Second Kyrgyz Republic Demographic and Health Survey Shows Major Improvements in Child Survival
The Chairman of the National Statistical Committee of the Kyrgyz Republic and Minister of Health of the Kyrgyz Republic released the results for the 2012 Kyrgyz Republic Demographic and Health Survey (KgDHS). Demographic and Health Surveys are known as the gold standard in measuring national health, population, and nutrition status.
At the launch of the survey, the United States Ambassador in the Kyrgyz Republic Pamela Spratlen stated, “No decisions or plans can be made without data. The 2012 DHS provides decision-makers in the Government of the Kyrgyz Republic, NGOs, and international partners with reliable and up-to-date statistics on the health and welfare of the population of the Kyrgyz Republic.”
The newly released survey, the second DHS in the Kyrgyz Republic, highlights a welcome a decline in infant and child mortality. The mortality rate for children younger than age five is 31 deaths per 1,000 live births, a dramatic decline from the rate of 72 deaths per 1,000 live births reported in the 1997 KgDHS. However, the report also shows persistent high rates of poor child nutrition with almost one-fifth of children in the Kyrgyz Republic under five being stunted or severely stunted. Stunting, which represents chronic malnutrition, varies around the country with the highest rates in Osh city, Osh and Batken Oblasts.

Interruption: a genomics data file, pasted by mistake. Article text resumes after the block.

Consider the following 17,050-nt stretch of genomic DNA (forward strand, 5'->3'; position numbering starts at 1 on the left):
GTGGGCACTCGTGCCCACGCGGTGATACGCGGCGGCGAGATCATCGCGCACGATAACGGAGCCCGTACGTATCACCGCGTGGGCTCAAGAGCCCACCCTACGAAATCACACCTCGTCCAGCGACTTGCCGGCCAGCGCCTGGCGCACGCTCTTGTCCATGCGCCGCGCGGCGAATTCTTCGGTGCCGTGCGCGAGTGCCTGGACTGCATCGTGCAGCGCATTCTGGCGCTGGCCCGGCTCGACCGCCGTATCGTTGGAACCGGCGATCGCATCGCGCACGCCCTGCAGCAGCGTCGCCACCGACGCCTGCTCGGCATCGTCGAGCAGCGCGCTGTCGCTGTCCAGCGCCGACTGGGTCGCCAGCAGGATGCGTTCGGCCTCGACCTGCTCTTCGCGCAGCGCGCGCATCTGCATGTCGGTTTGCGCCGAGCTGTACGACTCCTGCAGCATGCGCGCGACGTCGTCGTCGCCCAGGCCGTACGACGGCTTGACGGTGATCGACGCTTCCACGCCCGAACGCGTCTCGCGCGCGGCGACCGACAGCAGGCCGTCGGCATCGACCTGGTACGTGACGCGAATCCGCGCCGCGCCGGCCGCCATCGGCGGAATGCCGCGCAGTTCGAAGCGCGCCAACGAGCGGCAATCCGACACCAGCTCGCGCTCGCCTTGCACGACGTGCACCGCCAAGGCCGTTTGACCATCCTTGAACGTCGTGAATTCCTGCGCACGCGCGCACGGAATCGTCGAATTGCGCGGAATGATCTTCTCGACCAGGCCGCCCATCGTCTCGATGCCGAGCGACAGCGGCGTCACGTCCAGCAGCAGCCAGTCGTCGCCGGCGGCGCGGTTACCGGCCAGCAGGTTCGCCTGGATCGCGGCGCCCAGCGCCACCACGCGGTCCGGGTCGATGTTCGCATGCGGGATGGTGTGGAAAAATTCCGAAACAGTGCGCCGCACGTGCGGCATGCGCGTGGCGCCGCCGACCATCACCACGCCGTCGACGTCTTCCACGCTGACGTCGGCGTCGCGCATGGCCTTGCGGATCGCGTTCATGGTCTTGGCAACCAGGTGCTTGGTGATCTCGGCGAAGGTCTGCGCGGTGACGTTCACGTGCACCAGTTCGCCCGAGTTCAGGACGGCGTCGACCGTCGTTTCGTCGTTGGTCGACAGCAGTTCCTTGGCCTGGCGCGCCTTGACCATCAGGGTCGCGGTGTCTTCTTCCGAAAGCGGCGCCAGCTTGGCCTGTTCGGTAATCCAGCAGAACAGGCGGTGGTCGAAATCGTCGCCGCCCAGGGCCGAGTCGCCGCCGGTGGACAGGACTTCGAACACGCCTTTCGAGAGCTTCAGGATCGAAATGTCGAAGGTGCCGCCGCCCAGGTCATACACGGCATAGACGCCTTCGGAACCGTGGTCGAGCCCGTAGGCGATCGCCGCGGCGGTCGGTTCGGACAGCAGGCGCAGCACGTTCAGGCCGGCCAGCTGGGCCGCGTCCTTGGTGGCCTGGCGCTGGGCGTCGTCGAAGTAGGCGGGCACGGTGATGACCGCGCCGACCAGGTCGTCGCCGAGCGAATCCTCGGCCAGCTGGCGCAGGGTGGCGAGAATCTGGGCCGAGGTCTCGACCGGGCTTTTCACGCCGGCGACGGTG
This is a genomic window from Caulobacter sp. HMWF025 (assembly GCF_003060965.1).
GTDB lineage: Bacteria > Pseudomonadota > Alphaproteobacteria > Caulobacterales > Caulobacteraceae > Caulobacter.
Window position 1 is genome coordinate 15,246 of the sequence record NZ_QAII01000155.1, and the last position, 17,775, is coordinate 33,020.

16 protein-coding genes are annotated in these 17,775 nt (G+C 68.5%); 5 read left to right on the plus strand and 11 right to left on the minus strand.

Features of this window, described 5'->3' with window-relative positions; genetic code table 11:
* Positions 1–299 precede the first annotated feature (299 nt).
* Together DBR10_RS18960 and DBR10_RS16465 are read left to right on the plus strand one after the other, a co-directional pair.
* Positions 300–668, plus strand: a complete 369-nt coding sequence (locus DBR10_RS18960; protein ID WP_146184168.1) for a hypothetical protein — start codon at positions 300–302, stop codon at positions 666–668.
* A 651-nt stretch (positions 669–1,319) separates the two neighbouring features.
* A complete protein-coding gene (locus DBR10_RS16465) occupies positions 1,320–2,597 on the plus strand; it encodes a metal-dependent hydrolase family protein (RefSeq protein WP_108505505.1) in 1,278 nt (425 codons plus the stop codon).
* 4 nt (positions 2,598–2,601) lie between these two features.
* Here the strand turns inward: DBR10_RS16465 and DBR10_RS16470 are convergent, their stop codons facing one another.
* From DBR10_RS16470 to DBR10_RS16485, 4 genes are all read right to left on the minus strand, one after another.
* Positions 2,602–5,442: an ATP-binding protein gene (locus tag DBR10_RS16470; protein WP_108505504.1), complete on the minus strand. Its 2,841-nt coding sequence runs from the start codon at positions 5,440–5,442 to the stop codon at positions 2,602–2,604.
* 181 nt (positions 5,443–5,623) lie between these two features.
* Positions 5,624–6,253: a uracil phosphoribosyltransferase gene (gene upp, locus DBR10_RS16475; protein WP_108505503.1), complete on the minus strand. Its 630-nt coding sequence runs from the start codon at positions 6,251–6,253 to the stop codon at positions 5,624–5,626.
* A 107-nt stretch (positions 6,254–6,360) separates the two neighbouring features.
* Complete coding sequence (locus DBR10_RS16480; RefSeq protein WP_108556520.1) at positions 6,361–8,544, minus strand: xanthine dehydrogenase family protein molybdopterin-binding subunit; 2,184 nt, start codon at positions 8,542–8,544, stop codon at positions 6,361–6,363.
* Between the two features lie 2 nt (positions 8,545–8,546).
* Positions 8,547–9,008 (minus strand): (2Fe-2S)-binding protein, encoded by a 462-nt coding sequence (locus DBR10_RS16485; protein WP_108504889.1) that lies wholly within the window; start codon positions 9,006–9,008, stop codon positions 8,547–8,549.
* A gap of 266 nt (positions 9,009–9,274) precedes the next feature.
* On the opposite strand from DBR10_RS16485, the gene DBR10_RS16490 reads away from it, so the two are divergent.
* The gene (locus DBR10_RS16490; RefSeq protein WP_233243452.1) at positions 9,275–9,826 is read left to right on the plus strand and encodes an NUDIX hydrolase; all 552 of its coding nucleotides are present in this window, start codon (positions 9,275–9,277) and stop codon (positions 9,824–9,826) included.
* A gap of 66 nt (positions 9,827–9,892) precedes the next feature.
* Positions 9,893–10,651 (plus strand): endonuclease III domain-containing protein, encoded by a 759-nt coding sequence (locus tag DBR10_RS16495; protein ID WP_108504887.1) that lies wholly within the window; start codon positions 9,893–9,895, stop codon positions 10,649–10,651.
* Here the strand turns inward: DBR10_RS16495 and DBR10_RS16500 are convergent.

Ambassador Spratlen added that while the report highlights positive accomplishments over the past decade such as the significant reduction in child mortality, it also documents the prevalence of violence against women, where 25% percent of women who are married or have been married has been a victim of physical violence, often by their husbands and partners. “This is a hard fact to hear,” noted the Ambassador. “Still, making this information public is the first step to addressing the problem of domestic violence.”
For public health threats such as Tuberculosis (TB), according to the 2012 KgDHS, misinformation and stigma about the disease are common. Most women and men have heard of TB, know it is spread through the air, and that it is curable. Still, more than 60% of women and more than 40% of men think TB can be transmitted by sharing eating utensils and more than 30% think it can be transmitted through food. Almost 4 in 10 women and 1 in 10 men say they would want a family member’s TB to be kept a secret.
The 2012 Kyrgyz Demographic and Health Survey collected data from more than 8,000 households. Interviews were conducted with 8,208 women and 2,413 men age 15-49. The survey was conducted by the National Statistical Committee of the Kyrgyz Republic in collaboration with the Ministry of Health. ICF International provided technical assistance through the USAID-funded MEASURE DHS program. Funding for the survey was provided by the United States Agency for International Development (USAID) with additional support from the United Nations Population Fund in the Kyrgyz Republic.
The 2012 Kyrgyz Republic Demographic and Health Survey is available at http://www.measuredhs.com/pubs/pdf/FR283/FR283.pdf